Open NSynth Super PCB hardware
This folder contains all of the source files for making your own Open NSynth Super PCB hardware: a KiCAD project for the PCB in
projects/open-nsynth-super, rendered gerber files from the KiCAD project in
render/, and exported schematics from the KiCAD project in
The PCB design includes a mix of SMT and through-hole components. It is possible to assemble individual boards by hand in a few hours, however for multiple boards it would be advisable to order multiple fully assembled (or at least SMT assembled) PCBs. If you wish to have the PCB manufactured, the files in
render/ should be all you need; additionally, a bill of materials is available here.
For reference, development PCBs were fabricated at the following specification:
- 160mm x 160mm board
- 1.6mm thickness
- 1oz copper
- 2 layers
- Silkscreen both sides
- Smallest drill (for vias) 0.4mm
- Smallest router 0.8mm
The hardware component of Open NSynth Super provides:
(A) A set of encoders and potentiometers for controlling the audio signal and interface, and a capacitive sensor as a physical interface for controlling the synthesizer voice
(B) Connector for an OLED display module
(C) A dedicated audio output circuit with a 3.5mm audio output
(D) MIDI input via a 5-pin DIN jack
The four instruments are selected by rotary encoders placed in the four corners of the PCB. These are connected to the MCU which keeps track of their changes.
The position, sound envelope and volume are controlled by six potentiometers placed along the bottom edge of the PCB. These are connected to the MCU which performs the ADC conversions to read the current values.
The PCB has a touch sensitive area used to control the interpolation between the four selected instruments. Each axis of the grid is connected to a touch controller IC reading the eleven channels. Because the touch controllers use a fixed I²C address they can not operate on the same bus. For this reason they are not connected to the Raspberry Pi's I²C bus, instead they are connected to the MCU on two additional I²C buses.
Inputs & outputs
The 5 pin 180 degree MIDI input socket is connected to an opto-isolator circuit. The output of this is connected to the Raspberry Pi's serial input.
The PCB includes a good quality DAC driving the line out 3.5mm jack. The DAC is connected to the Raspberry Pi's I²S bus for audio data. It is also connected to the Raspberry Pi's I²C bus for volume and other controls.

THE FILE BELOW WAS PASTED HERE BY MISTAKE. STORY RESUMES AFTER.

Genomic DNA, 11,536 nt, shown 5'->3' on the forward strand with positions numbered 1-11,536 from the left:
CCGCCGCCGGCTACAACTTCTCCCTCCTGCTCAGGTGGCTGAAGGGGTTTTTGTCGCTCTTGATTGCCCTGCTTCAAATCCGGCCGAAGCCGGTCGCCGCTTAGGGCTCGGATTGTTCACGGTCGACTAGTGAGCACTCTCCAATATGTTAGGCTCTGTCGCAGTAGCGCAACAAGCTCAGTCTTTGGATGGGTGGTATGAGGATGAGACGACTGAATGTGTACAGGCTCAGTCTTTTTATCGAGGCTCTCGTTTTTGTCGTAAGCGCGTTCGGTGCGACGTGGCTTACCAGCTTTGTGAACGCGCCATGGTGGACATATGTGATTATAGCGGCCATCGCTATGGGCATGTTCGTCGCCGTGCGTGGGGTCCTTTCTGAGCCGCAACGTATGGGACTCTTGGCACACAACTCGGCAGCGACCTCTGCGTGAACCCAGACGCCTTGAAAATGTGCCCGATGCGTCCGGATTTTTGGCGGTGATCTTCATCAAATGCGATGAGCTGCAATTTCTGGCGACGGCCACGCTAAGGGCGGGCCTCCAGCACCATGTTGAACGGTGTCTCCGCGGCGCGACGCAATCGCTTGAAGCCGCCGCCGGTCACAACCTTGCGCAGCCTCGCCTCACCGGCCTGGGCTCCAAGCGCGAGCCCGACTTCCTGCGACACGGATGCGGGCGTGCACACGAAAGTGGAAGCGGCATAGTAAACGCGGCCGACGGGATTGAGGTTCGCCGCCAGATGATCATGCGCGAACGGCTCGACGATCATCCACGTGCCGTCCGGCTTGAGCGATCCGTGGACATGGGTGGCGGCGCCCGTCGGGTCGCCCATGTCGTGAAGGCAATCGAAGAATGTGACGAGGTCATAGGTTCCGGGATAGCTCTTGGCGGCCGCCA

The DAC's analog and charge pump sources are supplied by two dedicated LDO voltage regulators for improved sound quality.
Attaching the display
For ease of assembly the display is an off the shelf module with a board to board mounting. It is controlled by I²C and is on the Raspberry Pi bus. The module requires reset logic that can be done in hardware but to reduce component count it is done by GPIO instead. The reset pin is connected to a Raspberry Pi GPIO pin. The OLED screen supports two modes: I²C and SPI. By default, it runs in SPI mode, but for Open NSynth Super it should be set to I²C. On the back of the screen there are two jumper pads (SJ1 and SJ2) that need to be soldered to switch to I²C mode:
The screen module has a through hole connector that connects it directly to the PCB. To improve mechanical resistance, we suggest to solder also the bottom pads. First, apply some flux on the pads:
Apply some solder to the pads:
With the screen PCB held in place (you can use electrical tape to help), push one end of the header through both PCBs and solder to the top side of the main Open NSynth Super board:
Clip the excess header on the reverse side of the board, leaving enough to securely solder to the screen PCB:
Solder the remaining header connector on the screen board (you can cut away any excess header after this step):
Finally, you need to solder the screen on the bottom pads for extra mechanical strength. Put a good amount of flux in the screen PCB hole:
Now, apply a small amount of solder on the tip of the iron, and then, while holding the screen down to the board, hold the iron in the mounting hole for a short period of time (until you feel the solder has melted). Continue holding the board and screen together until you feel that the solder has cooled:
Finishing the PCB
After soldering the potentiometers and rotary encoders, the pins highlighted below (SW3, RV5, RV4) should be trimmed, to avoid contact with the Raspberry Pi. Optionally, they can also be covered with an insulant material such as electrical tape.
In order to preserve performance of the touch panel, you can add a layer of adhesive plastic to the surface of the board to insulate from moisture (depending on the thickness of the plastic you may wish to adjust the sensitivity of the touch sensor; however the default settings should work for a thin sheet of adhesive plastic.)